Word of Colour

The 392

Book: The 392

Author: Ashley Hickson-Lovence

Publisher: OWN IT! London

Price: £12.99

Buy the book here

Review by Sophie Jai

“Finally, just in time before I get vex, I can see the bus’s little face at last. The 392. It’s turning the corner so slowly like it’s too shy to meet all of us for the first time…”

Those of us familiar with that “shy” bus face that sneaks around the corner when you are at the point of exasperation will recognise the characters who travel on The 392, a story of a London bus that weaves its way from Hoxton to Highbury while its passengers grow increasingly suspicious of the brown man with a rucksack.

Rather than keeping with the tradition of having a central protagonist, the story is told from the first-person perspective of nine characters – a colourful East London cast of delinquent schoolkids alongside the homeless, the troubled, the perverted, the elderly and the ambitious – who all have personal problems.

We ride with them on a journey that takes in the microcosm of East London, and discover teenagers dealing with not-so-teenage problems, seemingly “normal” people with no sense of public boundaries and the lonely who feel even lonelier in a crowd. As the bus chugs on, the suspicion that the brown man with the rucksack might be a terrorist grows, and a bigger question presents itself to each character: will today be the day I die?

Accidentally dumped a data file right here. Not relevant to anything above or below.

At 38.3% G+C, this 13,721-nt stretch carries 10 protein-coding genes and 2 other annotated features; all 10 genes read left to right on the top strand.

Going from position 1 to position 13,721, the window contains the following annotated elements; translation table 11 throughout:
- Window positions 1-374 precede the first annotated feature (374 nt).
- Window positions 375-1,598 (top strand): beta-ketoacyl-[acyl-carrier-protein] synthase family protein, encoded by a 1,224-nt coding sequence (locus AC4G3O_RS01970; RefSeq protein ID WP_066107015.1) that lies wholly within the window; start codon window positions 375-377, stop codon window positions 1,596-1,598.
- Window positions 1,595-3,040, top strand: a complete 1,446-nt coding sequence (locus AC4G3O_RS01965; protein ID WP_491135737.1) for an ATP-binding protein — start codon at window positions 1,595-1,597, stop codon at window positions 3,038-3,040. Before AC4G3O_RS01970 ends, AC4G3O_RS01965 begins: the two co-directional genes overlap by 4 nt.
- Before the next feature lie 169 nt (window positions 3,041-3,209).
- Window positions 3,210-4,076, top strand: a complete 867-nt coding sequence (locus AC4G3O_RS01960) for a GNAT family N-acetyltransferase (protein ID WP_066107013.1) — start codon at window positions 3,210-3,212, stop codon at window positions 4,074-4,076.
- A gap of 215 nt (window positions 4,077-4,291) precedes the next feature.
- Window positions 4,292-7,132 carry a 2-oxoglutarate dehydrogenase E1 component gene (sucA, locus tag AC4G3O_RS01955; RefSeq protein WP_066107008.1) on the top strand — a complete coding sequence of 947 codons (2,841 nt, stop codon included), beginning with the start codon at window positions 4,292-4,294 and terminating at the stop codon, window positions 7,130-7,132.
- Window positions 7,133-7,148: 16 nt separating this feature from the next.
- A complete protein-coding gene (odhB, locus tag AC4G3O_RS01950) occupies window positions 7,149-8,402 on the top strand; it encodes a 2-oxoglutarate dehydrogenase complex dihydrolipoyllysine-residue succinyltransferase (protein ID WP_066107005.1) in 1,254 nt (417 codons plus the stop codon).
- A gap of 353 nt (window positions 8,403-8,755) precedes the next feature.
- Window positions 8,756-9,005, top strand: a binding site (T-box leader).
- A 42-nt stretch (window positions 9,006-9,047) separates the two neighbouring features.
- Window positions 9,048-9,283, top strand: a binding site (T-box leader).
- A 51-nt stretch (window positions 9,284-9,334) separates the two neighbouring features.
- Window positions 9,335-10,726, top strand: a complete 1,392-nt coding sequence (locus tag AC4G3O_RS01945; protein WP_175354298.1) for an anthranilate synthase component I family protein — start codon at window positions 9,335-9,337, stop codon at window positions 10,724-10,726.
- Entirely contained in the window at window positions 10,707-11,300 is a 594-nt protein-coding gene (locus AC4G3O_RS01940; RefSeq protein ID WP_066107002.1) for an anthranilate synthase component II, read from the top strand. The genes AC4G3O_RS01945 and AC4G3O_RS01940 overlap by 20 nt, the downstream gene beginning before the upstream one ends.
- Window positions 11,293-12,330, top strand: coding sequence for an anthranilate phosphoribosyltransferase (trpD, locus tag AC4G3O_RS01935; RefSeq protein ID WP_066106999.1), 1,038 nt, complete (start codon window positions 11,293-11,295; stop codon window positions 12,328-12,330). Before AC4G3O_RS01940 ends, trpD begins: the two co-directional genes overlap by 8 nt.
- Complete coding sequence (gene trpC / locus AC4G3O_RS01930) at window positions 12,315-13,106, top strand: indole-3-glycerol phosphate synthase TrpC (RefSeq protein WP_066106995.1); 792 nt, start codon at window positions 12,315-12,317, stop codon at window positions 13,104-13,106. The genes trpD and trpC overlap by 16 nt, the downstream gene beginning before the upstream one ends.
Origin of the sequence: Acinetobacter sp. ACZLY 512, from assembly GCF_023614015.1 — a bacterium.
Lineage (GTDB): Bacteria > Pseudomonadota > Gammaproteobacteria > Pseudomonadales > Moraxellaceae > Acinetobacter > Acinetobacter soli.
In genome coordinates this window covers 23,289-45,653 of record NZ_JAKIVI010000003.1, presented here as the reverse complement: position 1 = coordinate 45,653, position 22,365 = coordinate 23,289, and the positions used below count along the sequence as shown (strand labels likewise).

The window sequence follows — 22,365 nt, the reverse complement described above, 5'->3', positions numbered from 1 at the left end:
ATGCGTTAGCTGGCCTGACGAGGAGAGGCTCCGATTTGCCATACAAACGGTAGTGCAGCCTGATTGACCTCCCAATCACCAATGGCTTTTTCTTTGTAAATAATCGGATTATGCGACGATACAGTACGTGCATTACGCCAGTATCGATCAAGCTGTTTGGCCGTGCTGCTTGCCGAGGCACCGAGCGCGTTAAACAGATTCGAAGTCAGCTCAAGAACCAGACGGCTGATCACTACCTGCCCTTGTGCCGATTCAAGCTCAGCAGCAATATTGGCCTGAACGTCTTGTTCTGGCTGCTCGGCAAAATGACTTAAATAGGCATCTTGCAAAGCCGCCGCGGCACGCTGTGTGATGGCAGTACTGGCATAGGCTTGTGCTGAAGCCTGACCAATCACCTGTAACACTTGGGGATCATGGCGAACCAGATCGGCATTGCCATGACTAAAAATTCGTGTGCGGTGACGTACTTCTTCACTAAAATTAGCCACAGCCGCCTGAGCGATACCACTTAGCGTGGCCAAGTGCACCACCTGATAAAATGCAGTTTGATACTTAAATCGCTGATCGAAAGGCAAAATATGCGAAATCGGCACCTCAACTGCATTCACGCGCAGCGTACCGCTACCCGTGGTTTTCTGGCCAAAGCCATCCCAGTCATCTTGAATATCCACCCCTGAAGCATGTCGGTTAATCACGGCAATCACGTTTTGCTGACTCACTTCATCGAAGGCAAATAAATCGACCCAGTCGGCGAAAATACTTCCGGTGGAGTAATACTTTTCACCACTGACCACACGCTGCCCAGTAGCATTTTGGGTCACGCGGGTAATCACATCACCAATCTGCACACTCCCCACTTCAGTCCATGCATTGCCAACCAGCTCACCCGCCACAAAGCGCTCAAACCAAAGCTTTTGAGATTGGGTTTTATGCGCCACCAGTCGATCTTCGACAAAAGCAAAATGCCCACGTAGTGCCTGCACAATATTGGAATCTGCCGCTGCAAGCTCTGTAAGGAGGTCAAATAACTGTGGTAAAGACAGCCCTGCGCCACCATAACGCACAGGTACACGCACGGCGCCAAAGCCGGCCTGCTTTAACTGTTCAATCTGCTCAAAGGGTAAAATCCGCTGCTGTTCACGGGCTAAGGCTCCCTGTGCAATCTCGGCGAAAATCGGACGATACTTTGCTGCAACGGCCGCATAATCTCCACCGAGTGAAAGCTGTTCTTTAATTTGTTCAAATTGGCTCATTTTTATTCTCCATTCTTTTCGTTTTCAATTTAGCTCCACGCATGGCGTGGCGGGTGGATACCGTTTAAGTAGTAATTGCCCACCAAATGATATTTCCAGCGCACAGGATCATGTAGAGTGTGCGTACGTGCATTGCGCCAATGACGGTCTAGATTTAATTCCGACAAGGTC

The most important character author Ashley Hickson-Lovence has effortlessly crafted in his debut novel isn’t one of the living, breathing characters but the bus itself. As it moves through Hoxton to Highbury, it reveals a new world of gentrification and diversity, and allow us to dive into each character’s thoughts. We question the world we see with them out of the windows, and wonder how people’s values, identity and belonging change in each area.

A Hackney-native, Hickson-Lovence paints a fresh, modern and accurate portrait of East London. His writing and dialogue are so detailed that fellow Hackney folk will smile to themselves with knowing pride: “She wears a vintage Adidas t-shirt bought from Beyond Retro in Stoke Newington, gets a small tattoo of a ballerina on the underside of her arm…” and “Not much passenger turnover between Hoxton and Dalston and Dalston and Highbury, the passengers on now are here for the long run.”

Though a literary novel, the East London slang and references to youth pop culture will resonate with a range of readers – from teenagers to young adults.

The 392 is a wonderfully short read, revealing the many lives of East Londoners and its ever-changing panorama.